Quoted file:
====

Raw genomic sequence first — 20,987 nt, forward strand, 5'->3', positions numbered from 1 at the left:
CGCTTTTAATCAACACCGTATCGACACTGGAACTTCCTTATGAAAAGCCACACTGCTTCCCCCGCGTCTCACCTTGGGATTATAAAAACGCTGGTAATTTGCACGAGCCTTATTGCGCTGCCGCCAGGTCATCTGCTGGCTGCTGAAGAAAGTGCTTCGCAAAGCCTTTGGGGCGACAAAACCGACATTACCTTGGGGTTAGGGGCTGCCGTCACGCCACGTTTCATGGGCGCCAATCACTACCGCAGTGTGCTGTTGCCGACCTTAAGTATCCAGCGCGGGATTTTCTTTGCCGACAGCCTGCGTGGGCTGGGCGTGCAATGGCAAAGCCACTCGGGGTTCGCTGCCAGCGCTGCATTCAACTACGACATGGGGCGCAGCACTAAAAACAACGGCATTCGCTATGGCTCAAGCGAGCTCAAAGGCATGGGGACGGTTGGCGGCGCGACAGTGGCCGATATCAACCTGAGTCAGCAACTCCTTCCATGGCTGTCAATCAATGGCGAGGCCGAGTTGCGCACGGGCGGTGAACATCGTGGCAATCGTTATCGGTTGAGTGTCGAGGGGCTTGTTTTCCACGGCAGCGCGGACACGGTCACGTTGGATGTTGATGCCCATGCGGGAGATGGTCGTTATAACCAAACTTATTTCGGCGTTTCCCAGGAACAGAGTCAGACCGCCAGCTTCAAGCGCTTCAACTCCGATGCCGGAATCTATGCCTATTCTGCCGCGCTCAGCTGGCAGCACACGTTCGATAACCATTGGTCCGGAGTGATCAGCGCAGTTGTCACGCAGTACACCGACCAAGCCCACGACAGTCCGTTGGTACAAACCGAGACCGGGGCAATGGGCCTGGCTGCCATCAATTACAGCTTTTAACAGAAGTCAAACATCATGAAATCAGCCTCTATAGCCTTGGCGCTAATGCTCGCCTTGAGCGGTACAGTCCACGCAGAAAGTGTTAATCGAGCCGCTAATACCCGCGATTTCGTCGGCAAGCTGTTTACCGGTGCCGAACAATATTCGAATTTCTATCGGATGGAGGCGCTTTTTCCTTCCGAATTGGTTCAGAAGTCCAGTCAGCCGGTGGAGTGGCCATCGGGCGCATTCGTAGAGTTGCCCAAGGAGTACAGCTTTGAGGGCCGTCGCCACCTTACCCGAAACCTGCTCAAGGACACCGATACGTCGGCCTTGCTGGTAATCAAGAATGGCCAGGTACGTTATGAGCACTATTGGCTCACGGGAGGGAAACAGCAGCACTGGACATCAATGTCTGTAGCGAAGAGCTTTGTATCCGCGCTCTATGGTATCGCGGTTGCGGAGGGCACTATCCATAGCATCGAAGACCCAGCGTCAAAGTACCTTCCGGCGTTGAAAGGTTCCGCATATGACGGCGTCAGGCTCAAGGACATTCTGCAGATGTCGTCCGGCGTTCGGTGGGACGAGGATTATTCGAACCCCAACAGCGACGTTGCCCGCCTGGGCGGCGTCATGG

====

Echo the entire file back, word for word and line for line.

Raw genomic sequence first — 20,987 nt, forward strand, 5'->3', positions numbered from 1 at the left:
CGCTTTTAATCAACACCGTATCGACACTGGAACTTCCTTATGAAAAGCCACACTGCTTCCCCCGCGTCTCACCTTGGGATTATAAAAACGCTGGTAATTTGCACGAGCCTTATTGCGCTGCCGCCAGGTCATCTGCTGGCTGCTGAAGAAAGTGCTTCGCAAAGCCTTTGGGGCGACAAAACCGACATTACCTTGGGGTTAGGGGCTGCCGTCACGCCACGTTTCATGGGCGCCAATCACTACCGCAGTGTGCTGTTGCCGACCTTAAGTATCCAGCGCGGGATTTTCTTTGCCGACAGCCTGCGTGGGCTGGGCGTGCAATGGCAAAGCCACTCGGGGTTCGCTGCCAGCGCTGCATTCAACTACGACATGGGGCGCAGCACTAAAAACAACGGCATTCGCTATGGCTCAAGCGAGCTCAAAGGCATGGGGACGGTTGGCGGCGCGACAGTGGCCGATATCAACCTGAGTCAGCAACTCCTTCCATGGCTGTCAATCAATGGCGAGGCCGAGTTGCGCACGGGCGGTGAACATCGTGGCAATCGTTATCGGTTGAGTGTCGAGGGGCTTGTTTTCCACGGCAGCGCGGACACGGTCACGTTGGATGTTGATGCCCATGCGGGAGATGGTCGTTATAACCAAACTTATTTCGGCGTTTCCCAGGAACAGAGTCAGACCGCCAGCTTCAAGCGCTTCAACTCCGATGCCGGAATCTATGCCTATTCTGCCGCGCTCAGCTGGCAGCACACGTTCGATAACCATTGGTCCGGAGTGATCAGCGCAGTTGTCACGCAGTACACCGACCAAGCCCACGACAGTCCGTTGGTACAAACCGAGACCGGGGCAATGGGCCTGGCTGCCATCAATTACAGCTTTTAACAGAAGTCAAACATCATGAAATCAGCCTCTATAGCCTTGGCGCTAATGCTCGCCTTGAGCGGTACAGTCCACGCAGAAAGTGTTAATCGAGCCGCTAATACCCGCGATTTCGTCGGCAAGCTGTTTACCGGTGCCGAACAATATTCGAATTTCTATCGGATGGAGGCGCTTTTTCCTTCCGAATTGGTTCAGAAGTCCAGTCAGCCGGTGGAGTGGCCATCGGGCGCATTCGTAGAGTTGCCCAAGGAGTACAGCTTTGAGGGCCGTCGCCACCTTACCCGAAACCTGCTCAAGGACACCGATACGTCGGCCTTGCTGGTAATCAAGAATGGCCAGGTACGTTATGAGCACTATTGGCTCACGGGAGGGAAACAGCAGCACTGGACATCAATGTCTGTAGCGAAGAGCTTTGTATCCGCGCTCTATGGTATCGCGGTTGCGGAGGGCACTATCCATAGCATCGAAGACCCAGCGTCAAAGTACCTTCCGGCGTTGAAAGGTTCCGCATATGACGGCGTCAGGCTCAAGGACATTCTGCAGATGTCGTCCGGCGTTCGGTGGGACGAGGATTATTCGAACCCCAACAGCGACGTTGCCCGCCTGGGCGGCGTCATGG